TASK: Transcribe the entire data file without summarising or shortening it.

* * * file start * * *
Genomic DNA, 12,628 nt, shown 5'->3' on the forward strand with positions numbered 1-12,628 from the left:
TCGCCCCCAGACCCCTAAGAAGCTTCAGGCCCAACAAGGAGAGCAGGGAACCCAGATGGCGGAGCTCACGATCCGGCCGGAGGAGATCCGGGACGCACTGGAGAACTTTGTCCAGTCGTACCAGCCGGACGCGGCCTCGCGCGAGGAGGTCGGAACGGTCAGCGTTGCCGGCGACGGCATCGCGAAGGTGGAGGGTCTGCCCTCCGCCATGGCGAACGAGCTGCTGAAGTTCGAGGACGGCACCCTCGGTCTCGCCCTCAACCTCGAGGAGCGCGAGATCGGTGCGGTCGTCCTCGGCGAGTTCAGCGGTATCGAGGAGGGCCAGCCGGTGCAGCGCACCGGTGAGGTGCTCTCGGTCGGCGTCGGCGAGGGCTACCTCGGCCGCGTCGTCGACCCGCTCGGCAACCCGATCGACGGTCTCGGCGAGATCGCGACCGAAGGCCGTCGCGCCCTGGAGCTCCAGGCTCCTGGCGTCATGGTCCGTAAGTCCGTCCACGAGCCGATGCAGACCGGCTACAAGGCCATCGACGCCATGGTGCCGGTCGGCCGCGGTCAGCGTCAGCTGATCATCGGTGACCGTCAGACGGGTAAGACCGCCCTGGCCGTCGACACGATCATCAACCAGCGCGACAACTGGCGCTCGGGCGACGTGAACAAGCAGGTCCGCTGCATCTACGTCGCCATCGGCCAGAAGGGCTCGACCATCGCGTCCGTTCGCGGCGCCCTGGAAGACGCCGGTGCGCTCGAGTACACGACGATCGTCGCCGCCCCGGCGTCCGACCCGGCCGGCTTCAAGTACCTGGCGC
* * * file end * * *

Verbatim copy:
Genomic DNA, 12,628 nt, shown 5'->3' on the forward strand with positions numbered 1-12,628 from the left:
TCGCCCCCAGACCCCTAAGAAGCTTCAGGCCCAACAAGGAGAGCAGGGAACCCAGATGGCGGAGCTCACGATCCGGCCGGAGGAGATCCGGGACGCACTGGAGAACTTTGTCCAGTCGTACCAGCCGGACGCGGCCTCGCGCGAGGAGGTCGGAACGGTCAGCGTTGCCGGCGACGGCATCGCGAAGGTGGAGGGTCTGCCCTCCGCCATGGCGAACGAGCTGCTGAAGTTCGAGGACGGCACCCTCGGTCTCGCCCTCAACCTCGAGGAGCGCGAGATCGGTGCGGTCGTCCTCGGCGAGTTCAGCGGTATCGAGGAGGGCCAGCCGGTGCAGCGCACCGGTGAGGTGCTCTCGGTCGGCGTCGGCGAGGGCTACCTCGGCCGCGTCGTCGACCCGCTCGGCAACCCGATCGACGGTCTCGGCGAGATCGCGACCGAAGGCCGTCGCGCCCTGGAGCTCCAGGCTCCTGGCGTCATGGTCCGTAAGTCCGTCCACGAGCCGATGCAGACCGGCTACAAGGCCATCGACGCCATGGTGCCGGTCGGCCGCGGTCAGCGTCAGCTGATCATCGGTGACCGTCAGACGGGTAAGACCGCCCTGGCCGTCGACACGATCATCAACCAGCGCGACAACTGGCGCTCGGGCGACGTGAACAAGCAGGTCCGCTGCATCTACGTCGCCATCGGCCAGAAGGGCTCGACCATCGCGTCCGTTCGCGGCGCCCTGGAAGACGCCGGTGCGCTCGAGTACACGACGATCGTCGCCGCCCCGGCGTCCGACCCGGCCGGCTTCAAGTACCTGGCGC